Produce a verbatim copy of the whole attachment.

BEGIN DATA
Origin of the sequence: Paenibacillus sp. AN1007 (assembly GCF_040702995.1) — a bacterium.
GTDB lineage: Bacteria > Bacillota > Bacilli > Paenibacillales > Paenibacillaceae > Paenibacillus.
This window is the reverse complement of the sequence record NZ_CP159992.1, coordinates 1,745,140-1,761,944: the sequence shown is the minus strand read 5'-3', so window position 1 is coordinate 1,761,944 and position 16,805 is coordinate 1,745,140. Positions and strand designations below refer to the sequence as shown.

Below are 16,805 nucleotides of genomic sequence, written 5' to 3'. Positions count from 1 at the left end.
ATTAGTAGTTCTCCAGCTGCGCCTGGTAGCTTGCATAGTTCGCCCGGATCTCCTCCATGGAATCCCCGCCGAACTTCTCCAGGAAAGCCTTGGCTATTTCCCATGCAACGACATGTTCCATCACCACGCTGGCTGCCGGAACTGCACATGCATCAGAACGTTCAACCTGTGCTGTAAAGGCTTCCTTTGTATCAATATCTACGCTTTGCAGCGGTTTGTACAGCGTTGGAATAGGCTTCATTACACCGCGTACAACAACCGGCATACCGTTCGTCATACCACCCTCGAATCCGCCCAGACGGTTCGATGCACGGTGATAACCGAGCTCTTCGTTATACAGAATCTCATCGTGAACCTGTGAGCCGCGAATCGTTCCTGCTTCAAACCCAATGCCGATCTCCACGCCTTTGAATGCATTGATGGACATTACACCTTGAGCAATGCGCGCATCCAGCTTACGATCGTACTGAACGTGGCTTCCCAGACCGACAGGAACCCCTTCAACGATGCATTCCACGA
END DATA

Origin of the sequence: Paenibacillus sp. AN1007 (assembly GCF_040702995.1) — a bacterium.
GTDB lineage: Bacteria > Bacillota > Bacilli > Paenibacillales > Paenibacillaceae > Paenibacillus.
This window is the reverse complement of the sequence record NZ_CP159992.1, coordinates 1,745,140-1,761,944: the sequence shown is the minus strand read 5'-3', so window position 1 is coordinate 1,761,944 and position 16,805 is coordinate 1,745,140. Positions and strand designations below refer to the sequence as shown.

Below are 16,805 nucleotides of genomic sequence, written 5' to 3'. Positions count from 1 at the left end.
ATTAGTAGTTCTCCAGCTGCGCCTGGTAGCTTGCATAGTTCGCCCGGATCTCCTCCATGGAATCCCCGCCGAACTTCTCCAGGAAAGCCTTGGCTATTTCCCATGCAACGACATGTTCCATCACCACGCTGGCTGCCGGAACTGCACATGCATCAGAACGTTCAACCTGTGCTGTAAAGGCTTCCTTTGTATCAATATCTACGCTTTGCAGCGGTTTGTACAGCGTTGGAATAGGCTTCATTACACCGCGTACAACAACCGGCATACCGTTCGTCATACCACCCTCGAATCCGCCCAGACGGTTCGATGCACGGTGATAACCGAGCTCTTCGTTATACAGAATCTCATCGTGAACCTGTGAGCCGCGAATCGTTCCTGCTTCAAACCCAATGCCGATCTCCACGCCTTTGAATGCATTGATGGACATTACACCTTGAGCAATGCGCGCATCCAGCTTACGATCGTACTGAACGTGGCTTCCCAGACCGACAGGAACCCCTTCAACGATGCATTCCACGA